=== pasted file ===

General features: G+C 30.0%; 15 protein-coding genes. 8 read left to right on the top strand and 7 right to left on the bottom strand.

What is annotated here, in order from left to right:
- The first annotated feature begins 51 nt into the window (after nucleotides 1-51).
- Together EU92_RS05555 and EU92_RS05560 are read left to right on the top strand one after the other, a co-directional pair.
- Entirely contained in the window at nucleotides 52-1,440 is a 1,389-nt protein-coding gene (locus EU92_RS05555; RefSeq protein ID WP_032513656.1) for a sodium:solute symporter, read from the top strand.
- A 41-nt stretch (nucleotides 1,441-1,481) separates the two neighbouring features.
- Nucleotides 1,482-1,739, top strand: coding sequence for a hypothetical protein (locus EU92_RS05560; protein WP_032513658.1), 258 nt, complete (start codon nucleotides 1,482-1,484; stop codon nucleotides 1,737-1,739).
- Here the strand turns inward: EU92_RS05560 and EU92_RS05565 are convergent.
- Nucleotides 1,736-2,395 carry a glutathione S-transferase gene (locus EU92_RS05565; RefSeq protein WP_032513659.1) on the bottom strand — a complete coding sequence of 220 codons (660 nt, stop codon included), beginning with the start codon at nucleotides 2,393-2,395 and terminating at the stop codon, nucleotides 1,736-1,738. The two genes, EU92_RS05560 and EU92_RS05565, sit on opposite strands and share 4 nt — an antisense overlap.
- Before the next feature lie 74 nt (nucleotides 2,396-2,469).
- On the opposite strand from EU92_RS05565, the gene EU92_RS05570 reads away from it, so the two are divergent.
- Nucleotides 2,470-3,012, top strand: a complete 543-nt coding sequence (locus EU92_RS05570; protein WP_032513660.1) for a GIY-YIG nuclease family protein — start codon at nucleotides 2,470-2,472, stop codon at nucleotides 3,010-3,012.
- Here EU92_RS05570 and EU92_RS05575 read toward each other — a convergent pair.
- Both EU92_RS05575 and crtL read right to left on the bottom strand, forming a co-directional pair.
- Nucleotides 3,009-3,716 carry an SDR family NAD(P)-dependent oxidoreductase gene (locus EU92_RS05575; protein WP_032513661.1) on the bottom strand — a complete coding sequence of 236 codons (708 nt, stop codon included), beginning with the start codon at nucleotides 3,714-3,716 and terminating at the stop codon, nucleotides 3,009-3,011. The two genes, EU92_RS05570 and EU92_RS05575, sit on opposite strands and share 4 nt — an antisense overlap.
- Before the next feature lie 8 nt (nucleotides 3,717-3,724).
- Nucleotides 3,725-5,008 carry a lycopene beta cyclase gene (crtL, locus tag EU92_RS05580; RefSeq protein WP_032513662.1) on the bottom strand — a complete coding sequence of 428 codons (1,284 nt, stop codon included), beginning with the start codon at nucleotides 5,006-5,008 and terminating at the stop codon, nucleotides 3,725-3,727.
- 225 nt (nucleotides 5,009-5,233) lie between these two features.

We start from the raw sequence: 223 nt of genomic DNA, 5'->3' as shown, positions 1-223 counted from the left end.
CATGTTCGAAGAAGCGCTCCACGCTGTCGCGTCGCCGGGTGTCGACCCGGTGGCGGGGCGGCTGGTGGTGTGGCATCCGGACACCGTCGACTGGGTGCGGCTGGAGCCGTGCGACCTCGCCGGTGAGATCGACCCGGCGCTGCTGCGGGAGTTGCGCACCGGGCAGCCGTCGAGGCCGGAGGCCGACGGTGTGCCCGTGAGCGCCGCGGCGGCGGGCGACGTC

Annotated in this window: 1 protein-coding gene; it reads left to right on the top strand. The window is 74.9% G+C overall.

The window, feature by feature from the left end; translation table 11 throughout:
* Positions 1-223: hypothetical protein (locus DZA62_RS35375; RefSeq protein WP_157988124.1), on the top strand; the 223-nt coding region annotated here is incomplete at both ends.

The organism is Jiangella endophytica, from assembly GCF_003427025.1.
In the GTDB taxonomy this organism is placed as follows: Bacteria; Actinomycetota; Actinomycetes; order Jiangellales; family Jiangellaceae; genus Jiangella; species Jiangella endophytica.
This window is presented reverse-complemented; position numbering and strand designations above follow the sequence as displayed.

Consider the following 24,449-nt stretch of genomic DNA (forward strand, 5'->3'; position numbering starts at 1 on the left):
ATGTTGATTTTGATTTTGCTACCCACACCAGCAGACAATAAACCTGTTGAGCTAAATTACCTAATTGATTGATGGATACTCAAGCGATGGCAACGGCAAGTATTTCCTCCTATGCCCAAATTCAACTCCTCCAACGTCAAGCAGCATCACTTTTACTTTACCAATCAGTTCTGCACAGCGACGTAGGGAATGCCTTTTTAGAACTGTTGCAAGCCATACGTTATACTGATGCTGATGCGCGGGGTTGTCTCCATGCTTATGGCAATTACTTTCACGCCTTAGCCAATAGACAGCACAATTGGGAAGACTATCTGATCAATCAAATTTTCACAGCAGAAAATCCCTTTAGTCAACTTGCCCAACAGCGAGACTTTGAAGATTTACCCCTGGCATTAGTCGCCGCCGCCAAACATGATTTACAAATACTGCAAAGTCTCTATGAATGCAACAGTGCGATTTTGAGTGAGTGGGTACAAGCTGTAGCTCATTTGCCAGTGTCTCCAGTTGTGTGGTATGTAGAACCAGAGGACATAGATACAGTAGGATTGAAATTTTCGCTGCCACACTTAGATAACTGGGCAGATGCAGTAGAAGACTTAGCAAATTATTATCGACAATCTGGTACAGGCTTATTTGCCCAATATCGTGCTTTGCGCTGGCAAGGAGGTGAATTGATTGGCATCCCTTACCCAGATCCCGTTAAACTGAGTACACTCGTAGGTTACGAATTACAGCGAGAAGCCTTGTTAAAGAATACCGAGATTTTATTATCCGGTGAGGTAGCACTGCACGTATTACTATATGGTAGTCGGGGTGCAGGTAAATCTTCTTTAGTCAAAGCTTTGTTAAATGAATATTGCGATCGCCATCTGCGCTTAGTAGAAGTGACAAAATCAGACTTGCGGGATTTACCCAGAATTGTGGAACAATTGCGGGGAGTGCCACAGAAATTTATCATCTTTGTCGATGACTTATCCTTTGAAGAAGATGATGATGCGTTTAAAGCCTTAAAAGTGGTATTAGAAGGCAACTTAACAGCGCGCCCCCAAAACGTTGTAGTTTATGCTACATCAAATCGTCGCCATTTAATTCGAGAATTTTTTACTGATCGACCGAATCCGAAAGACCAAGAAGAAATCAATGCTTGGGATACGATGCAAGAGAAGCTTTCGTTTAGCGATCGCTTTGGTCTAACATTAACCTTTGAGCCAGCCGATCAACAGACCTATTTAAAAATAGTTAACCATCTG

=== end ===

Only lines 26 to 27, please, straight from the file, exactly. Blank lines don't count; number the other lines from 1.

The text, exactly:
This window is presented reverse-complemented; position numbering and strand designations above follow the sequence as displayed.

Consider the following 24,449-nt stretch of genomic DNA (forward strand, 5'->3'; position numbering starts at 1 on the left):